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Controversial geoengineering (1) |  Mo |  12 02 2024 |  8:55

Controversial geoengineering (1) | Mo | 12 02 2024 | 8:55

The planet is in bad shape. The prospects for the continued existence of many ecosystems are becoming increasingly cloudy in light of the climate crisis. The safety of human nutrition also appears questionable in the medium term. However, there is still no political consensus in sight to implement greenhouse gas reductions at the necessary extent and speed.

So some scientists are working on an alternative plan, namely impacting the atmosphere on a planetary scale. Specifically, the main idea is to introduce sulfur aerosols into the stratosphere. This method may work and lead to global cooling. This is known from observing the consequences of large volcanic eruptions. After the eruption of Mount Pinatubo in 1991, a large amount of sulfuric acid was released into the high air, causing the global temperature to drop by about 0.5 degrees for a year and a half. However, the thinning of the ozone layer has also been detected. So this method is definitely not without side effects.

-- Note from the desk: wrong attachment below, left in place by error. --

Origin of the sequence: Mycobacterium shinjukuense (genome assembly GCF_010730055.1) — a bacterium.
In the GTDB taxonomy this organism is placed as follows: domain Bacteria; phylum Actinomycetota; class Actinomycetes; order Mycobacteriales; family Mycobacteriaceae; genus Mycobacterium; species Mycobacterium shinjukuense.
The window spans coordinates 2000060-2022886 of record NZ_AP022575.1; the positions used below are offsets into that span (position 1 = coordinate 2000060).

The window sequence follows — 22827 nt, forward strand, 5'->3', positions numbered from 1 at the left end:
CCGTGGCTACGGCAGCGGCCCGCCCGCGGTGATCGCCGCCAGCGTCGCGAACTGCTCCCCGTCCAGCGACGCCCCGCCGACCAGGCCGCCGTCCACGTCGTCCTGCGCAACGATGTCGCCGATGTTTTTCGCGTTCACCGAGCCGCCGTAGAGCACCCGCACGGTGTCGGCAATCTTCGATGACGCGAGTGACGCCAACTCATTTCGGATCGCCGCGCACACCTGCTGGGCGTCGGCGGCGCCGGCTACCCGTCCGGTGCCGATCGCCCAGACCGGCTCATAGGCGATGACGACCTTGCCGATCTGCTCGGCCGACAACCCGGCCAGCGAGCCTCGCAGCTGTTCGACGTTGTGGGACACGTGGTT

However, if the current trajectory of climate policy continues, things could become more difficult. Then you may end up in a situation where the risks of geoengineering are less than those of sustained temperature rise. To date, there is no real end to the arms embargo, nor a binding international treaty prohibiting targeted manipulation of the Earth's atmosphere. If the situation becomes critical, an individual country could decide to begin intervening.

Before this happens, it seems appropriate to establish sound scientific foundations for the proposed methods. Even if the majority of climate researchers currently reject this. They believe that there is a great danger in overlooking what constitutes a basic necessity in the seemingly simple solution, which is geoengineering: combating the root causes behind global warming in a timely manner.

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Interview partner:
doctor. Master Blaise Gasparini
University of Vienna
Institute of Meteorology and Geophysics